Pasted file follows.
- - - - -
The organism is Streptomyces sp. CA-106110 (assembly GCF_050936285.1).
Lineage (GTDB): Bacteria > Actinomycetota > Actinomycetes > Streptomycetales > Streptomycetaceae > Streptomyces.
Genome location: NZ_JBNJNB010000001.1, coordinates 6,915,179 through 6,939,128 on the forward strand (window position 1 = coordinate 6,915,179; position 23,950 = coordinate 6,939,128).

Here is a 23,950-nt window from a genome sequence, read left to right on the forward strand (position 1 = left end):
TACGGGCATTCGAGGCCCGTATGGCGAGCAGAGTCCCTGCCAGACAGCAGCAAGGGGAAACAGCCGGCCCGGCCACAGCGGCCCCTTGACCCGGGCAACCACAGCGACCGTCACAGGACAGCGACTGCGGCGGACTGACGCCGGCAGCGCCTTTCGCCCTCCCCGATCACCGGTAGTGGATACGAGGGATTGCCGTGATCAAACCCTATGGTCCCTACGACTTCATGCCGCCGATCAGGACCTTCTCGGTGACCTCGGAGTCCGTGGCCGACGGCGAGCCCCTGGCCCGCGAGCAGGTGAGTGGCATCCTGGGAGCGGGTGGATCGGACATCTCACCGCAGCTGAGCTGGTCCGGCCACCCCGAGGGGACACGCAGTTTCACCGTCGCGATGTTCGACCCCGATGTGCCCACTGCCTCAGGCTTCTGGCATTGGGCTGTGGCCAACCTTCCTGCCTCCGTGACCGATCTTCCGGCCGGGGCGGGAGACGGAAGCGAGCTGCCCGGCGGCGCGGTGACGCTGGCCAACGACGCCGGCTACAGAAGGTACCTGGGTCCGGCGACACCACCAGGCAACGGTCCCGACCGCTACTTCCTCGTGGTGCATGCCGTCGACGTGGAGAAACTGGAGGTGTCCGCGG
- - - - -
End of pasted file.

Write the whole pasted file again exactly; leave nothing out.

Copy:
The organism is Streptomyces sp. CA-106110 (assembly GCF_050936285.1).
Lineage (GTDB): Bacteria > Actinomycetota > Actinomycetes > Streptomycetales > Streptomycetaceae > Streptomyces.
Genome location: NZ_JBNJNB010000001.1, coordinates 6,915,179 through 6,939,128 on the forward strand (window position 1 = coordinate 6,915,179; position 23,950 = coordinate 6,939,128).

Here is a 23,950-nt window from a genome sequence, read left to right on the forward strand (position 1 = left end):
TACGGGCATTCGAGGCCCGTATGGCGAGCAGAGTCCCTGCCAGACAGCAGCAAGGGGAAACAGCCGGCCCGGCCACAGCGGCCCCTTGACCCGGGCAACCACAGCGACCGTCACAGGACAGCGACTGCGGCGGACTGACGCCGGCAGCGCCTTTCGCCCTCCCCGATCACCGGTAGTGGATACGAGGGATTGCCGTGATCAAACCCTATGGTCCCTACGACTTCATGCCGCCGATCAGGACCTTCTCGGTGACCTCGGAGTCCGTGGCCGACGGCGAGCCCCTGGCCCGCGAGCAGGTGAGTGGCATCCTGGGAGCGGGTGGATCGGACATCTCACCGCAGCTGAGCTGGTCCGGCCACCCCGAGGGGACACGCAGTTTCACCGTCGCGATGTTCGACCCCGATGTGCCCACTGCCTCAGGCTTCTGGCATTGGGCTGTGGCCAACCTTCCTGCCTCCGTGACCGATCTTCCGGCCGGGGCGGGAGACGGAAGCGAGCTGCCCGGCGGCGCGGTGACGCTGGCCAACGACGCCGGCTACAGAAGGTACCTGGGTCCGGCGACACCACCAGGCAACGGTCCCGACCGCTACTTCCTCGTGGTGCATGCCGTCGACGTGGAGAAACTGGAGGTGTCCGCGG